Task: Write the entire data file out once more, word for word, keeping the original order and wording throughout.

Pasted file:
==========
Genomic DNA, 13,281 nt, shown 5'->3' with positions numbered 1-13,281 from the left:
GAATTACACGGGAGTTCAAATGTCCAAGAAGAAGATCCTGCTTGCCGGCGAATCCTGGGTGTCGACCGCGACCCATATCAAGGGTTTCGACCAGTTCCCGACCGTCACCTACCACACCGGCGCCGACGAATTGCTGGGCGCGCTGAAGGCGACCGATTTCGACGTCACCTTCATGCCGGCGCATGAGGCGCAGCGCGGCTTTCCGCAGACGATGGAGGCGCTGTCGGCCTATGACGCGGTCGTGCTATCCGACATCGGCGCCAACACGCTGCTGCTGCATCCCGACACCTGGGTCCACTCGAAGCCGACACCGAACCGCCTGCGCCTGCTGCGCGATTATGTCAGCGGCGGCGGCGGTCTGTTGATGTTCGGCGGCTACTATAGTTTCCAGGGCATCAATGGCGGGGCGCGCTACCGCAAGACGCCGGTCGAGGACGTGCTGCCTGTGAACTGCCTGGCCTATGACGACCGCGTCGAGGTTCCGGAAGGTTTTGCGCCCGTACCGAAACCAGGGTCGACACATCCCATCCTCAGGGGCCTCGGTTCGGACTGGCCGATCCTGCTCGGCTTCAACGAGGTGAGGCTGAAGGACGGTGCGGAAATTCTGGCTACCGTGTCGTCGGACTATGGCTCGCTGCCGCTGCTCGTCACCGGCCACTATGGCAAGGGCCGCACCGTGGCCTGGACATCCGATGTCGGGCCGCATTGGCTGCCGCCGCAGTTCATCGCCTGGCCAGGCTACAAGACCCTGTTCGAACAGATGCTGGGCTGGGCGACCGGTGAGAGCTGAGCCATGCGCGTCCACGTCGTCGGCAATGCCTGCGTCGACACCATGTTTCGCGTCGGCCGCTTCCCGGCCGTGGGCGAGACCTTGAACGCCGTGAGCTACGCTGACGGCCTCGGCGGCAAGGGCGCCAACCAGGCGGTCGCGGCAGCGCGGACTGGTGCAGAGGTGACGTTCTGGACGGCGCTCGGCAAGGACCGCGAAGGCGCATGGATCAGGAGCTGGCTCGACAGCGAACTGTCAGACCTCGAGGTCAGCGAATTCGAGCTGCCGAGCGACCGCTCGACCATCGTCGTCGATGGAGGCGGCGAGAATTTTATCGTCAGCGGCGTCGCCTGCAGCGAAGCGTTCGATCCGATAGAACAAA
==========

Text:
Genomic DNA, 13,281 nt, shown 5'->3' with positions numbered 1-13,281 from the left:
GAATTACACGGGAGTTCAAATGTCCAAGAAGAAGATCCTGCTTGCCGGCGAATCCTGGGTGTCGACCGCGACCCATATCAAGGGTTTCGACCAGTTCCCGACCGTCACCTACCACACCGGCGCCGACGAATTGCTGGGCGCGCTGAAGGCGACCGATTTCGACGTCACCTTCATGCCGGCGCATGAGGCGCAGCGCGGCTTTCCGCAGACGATGGAGGCGCTGTCGGCCTATGACGCGGTCGTGCTATCCGACATCGGCGCCAACACGCTGCTGCTGCATCCCGACACCTGGGTCCACTCGAAGCCGACACCGAACCGCCTGCGCCTGCTGCGCGATTATGTCAGCGGCGGCGGCGGTCTGTTGATGTTCGGCGGCTACTATAGTTTCCAGGGCATCAATGGCGGGGCGCGCTACCGCAAGACGCCGGTCGAGGACGTGCTGCCTGTGAACTGCCTGGCCTATGACGACCGCGTCGAGGTTCCGGAAGGTTTTGCGCCCGTACCGAAACCAGGGTCGACACATCCCATCCTCAGGGGCCTCGGTTCGGACTGGCCGATCCTGCTCGGCTTCAACGAGGTGAGGCTGAAGGACGGTGCGGAAATTCTGGCTACCGTGTCGTCGGACTATGGCTCGCTGCCGCTGCTCGTCACCGGCCACTATGGCAAGGGCCGCACCGTGGCCTGGACATCCGATGTCGGGCCGCATTGGCTGCCGCCGCAGTTCATCGCCTGGCCAGGCTACAAGACCCTGTTCGAACAGATGCTGGGCTGGGCGACCGGTGAGAGCTGAGCCATGCGCGTCCACGTCGTCGGCAATGCCTGCGTCGACACCATGTTTCGCGTCGGCCGCTTCCCGGCCGTGGGCGAGACCTTGAACGCCGTGAGCTACGCTGACGGCCTCGGCGGCAAGGGCGCCAACCAGGCGGTCGCGGCAGCGCGGACTGGTGCAGAGGTGACGTTCTGGACGGCGCTCGGCAAGGACCGCGAAGGCGCATGGATCAGGAGCTGGCTCGACAGCGAACTGTCAGACCTCGAGGTCAGCGAATTCGAGCTGCCGAGCGACCGCTCGACCATCGTCGTCGATGGAGGCGGCGAGAATTTTATCGTCAGCGGCGTCGCCTGCAGCGAAGCGTTCGATCCGATAGAACAAA